When I stood over John's bed, he was awake and his face broke out in a big smile when he saw me. He was having a lucid day and he knew exactly who I was. It was clear he wanted to say something to me, but his voice was barely more than a whisper. I put my face very close to his and he said, "I'm sorry." It was heartbreaking, but beautiful and sincere. I told him I was sorry, too. I told him it was okay. 

After the divorce, we made a big effort to stay friendly, to share holidays so the children didn't have to choose between their parents. I'm not saying there weren't rough times, there were, but something fundamentally strong and good remained between us. 

December 25, 2014


This turn of events certainly changed the face of Christmas.  But not in the way one would expect.  In many ways, it was the best Christmas ever. John gave us the kind of gifts that matter. The ones you don't have to unwrap or open. He gave us moments of lucidity, laughter, forgiveness, reunion, memories, and his profound courage as he fought to hang on a little longer. Our family was reunited in this final act of love.  

It will be with heavy hearts that David and I leave La Jolla tomorrow, but we are comforted by Hospice and the enormous support and relief they have already provided to Bonnie. She has worked hard and long on her father's behalf. He could not have had a better advocate or daughter.  My heart is bursting with pride for these two remarkable adults our children have become. 

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It is hard to see my grown children crying as they so tenderly care for him. They read to him from I Corinthians.  As I watch them, I see such love on their faces.  I suppose no one can ask for more than to be surrounded by the people who love you as you pass over. At first I thought I'd be really uncomfortable here--what is my role? John and I divorced nearly 30 years ago. And yet what I see is that love doesn't die.  You can get pretty angry with someone, but if you ever loved, you always will.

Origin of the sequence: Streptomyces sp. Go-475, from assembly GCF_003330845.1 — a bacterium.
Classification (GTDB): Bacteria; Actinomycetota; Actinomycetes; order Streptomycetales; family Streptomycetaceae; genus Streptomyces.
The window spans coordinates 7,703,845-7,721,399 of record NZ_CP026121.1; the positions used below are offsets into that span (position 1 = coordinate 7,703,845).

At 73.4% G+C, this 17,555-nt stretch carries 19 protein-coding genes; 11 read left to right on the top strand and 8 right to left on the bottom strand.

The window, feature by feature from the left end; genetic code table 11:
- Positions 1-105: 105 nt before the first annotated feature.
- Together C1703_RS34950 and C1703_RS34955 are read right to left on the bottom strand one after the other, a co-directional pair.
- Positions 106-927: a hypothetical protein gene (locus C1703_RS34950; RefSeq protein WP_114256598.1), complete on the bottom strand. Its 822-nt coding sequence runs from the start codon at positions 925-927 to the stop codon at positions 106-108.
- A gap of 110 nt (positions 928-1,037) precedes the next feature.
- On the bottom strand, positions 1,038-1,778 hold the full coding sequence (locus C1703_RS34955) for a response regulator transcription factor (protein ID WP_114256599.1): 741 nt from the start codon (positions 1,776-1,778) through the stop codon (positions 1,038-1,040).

There has never been a time in my life when I've been more proud of Bonnie and Dave as they watch over their dad as he passes from this life into the next. Today, they read to him again from I Corinthians—such an incredibly beautiful passage about what it really means to love—and before we left, they stood together at his bedside singing acapella every verse of Amazing Grace--one of John's favorites. The halls in the hospital quieted as others stopped to listen. All I could do was stand beside them with tears streaming down my face. What a testament to the power of love. I have been blessed with incredible children and how could I not continue to love, on some level, the man who made them with me.


December 26, 2014


This morning my son and I visited the assisted care facility to say goodbye to his dad. We both knew we wouldn't see him alive in this life again. He looked so small, still, and weak. Hospice has taken over his care and no extraordinary measures are being given to keep him alive. He is fed only if he asks for food. I stood by his bedside for a moment, touched his cheek and kissed him on the forehead, whispered, "I'll be seeing you in all the old familiar places." His eyes fluttered, but didn't open. I stepped back and our son moved into my spot.

When David spoke, his father opened his eyes and said, "Davey, I'm trapped in this cage," then shut his eyes again. Dave and I spent a few moments crying in each other’s arms. I told him he'd been a wonderful son and that his father had been proud of him his entire life. I told him that I saw his father when I watched David be daddy to his own small children. 

 
And then we left the room, closed the door and walked out to the car. There were no more words.

As Rumi said, "The world was too full to talk about."